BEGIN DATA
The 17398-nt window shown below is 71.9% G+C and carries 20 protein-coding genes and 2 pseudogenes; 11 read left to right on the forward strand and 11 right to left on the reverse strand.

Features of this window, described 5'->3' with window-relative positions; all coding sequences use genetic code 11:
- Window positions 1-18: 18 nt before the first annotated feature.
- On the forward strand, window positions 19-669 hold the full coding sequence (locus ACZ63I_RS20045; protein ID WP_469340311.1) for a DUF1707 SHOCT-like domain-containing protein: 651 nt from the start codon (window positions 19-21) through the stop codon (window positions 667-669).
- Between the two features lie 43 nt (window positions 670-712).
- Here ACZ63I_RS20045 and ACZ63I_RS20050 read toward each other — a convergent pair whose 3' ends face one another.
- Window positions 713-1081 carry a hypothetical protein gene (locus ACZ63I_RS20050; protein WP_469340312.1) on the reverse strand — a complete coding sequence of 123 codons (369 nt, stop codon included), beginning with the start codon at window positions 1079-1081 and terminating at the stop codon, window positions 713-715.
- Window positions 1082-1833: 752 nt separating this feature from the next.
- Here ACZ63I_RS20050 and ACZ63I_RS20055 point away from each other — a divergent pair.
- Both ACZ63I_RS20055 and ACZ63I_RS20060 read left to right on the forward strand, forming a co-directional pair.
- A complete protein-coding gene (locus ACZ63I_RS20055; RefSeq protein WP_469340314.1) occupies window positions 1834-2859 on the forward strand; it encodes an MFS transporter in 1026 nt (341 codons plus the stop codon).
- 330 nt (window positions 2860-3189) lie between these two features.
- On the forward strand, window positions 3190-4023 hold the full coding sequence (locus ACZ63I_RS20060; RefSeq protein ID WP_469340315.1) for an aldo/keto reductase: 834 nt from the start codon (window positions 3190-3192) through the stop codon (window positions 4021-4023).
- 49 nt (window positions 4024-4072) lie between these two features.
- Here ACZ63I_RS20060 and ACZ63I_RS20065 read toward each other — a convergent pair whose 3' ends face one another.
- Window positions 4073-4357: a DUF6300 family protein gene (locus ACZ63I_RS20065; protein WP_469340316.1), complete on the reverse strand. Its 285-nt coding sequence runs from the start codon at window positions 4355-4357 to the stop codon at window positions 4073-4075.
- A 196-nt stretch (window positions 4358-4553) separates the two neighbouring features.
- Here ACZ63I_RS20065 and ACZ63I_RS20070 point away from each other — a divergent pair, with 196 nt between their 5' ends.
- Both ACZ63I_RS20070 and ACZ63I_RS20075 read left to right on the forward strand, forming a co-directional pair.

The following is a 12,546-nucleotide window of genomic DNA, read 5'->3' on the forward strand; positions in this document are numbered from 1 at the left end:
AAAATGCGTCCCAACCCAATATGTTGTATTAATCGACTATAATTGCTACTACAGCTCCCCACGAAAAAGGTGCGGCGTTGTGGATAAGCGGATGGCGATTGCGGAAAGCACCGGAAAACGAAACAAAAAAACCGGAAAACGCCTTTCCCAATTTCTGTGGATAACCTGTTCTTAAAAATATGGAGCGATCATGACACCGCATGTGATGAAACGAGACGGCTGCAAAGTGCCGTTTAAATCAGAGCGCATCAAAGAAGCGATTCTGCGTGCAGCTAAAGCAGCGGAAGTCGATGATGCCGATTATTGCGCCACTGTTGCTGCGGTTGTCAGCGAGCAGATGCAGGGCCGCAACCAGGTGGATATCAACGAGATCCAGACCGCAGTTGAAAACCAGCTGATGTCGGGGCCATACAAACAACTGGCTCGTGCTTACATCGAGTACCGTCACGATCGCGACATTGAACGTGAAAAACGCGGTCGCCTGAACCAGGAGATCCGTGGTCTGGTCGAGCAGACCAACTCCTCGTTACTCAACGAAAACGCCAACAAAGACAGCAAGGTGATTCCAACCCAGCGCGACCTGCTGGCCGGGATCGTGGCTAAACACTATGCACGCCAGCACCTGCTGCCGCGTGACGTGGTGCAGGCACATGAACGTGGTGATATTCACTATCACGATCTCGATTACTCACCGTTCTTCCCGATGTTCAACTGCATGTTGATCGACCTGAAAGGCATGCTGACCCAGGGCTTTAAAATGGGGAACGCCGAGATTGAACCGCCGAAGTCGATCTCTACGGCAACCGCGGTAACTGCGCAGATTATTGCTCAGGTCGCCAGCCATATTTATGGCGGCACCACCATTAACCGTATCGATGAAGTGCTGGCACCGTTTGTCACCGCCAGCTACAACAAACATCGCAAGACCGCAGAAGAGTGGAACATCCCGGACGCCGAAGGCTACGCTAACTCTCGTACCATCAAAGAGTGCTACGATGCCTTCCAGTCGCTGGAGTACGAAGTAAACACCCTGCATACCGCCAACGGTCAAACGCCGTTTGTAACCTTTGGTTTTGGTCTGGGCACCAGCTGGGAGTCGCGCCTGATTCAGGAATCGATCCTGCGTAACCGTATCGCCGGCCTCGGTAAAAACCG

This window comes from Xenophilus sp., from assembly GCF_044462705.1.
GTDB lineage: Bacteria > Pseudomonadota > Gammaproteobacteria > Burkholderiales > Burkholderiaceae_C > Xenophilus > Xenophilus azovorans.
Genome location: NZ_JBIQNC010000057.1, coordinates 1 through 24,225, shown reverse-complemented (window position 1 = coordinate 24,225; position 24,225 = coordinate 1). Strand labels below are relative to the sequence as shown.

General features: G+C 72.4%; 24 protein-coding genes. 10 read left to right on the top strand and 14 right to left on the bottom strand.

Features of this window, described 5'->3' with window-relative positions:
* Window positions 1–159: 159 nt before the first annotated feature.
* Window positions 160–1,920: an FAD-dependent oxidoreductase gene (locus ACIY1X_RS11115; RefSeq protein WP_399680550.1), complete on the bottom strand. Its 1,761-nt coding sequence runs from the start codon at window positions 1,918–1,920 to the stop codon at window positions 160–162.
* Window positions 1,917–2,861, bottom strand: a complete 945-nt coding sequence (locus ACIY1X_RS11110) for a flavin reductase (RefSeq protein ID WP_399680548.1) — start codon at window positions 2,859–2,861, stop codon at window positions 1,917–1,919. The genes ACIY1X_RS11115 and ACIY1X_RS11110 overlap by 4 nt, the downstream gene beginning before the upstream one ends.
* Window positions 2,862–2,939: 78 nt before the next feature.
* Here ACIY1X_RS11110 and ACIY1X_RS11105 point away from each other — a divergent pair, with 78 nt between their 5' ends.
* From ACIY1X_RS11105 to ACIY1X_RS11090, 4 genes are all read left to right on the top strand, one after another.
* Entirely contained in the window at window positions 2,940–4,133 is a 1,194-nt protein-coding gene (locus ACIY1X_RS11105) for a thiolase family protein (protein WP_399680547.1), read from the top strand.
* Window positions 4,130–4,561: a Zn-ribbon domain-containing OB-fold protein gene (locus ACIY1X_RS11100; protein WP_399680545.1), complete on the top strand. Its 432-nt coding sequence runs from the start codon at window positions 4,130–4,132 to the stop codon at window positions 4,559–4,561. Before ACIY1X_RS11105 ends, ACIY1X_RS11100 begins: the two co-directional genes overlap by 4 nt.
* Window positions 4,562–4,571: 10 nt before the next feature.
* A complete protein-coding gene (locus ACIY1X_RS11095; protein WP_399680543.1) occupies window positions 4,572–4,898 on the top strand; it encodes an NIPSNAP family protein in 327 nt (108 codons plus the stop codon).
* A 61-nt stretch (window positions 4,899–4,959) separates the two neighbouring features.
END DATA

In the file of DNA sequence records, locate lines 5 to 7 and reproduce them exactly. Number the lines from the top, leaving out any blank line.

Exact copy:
- Between the two features lie 43 nt (window positions 670-712).
- Here ACZ63I_RS20045 and ACZ63I_RS20050 read toward each other — a convergent pair whose 3' ends face one another.
- Window positions 713-1081 carry a hypothetical protein gene (locus ACZ63I_RS20050; protein WP_469340312.1) on the reverse strand — a complete coding sequence of 123 codons (369 nt, stop codon included), beginning with the start codon at window positions 1079-1081 and terminating at the stop codon, window positions 713-715.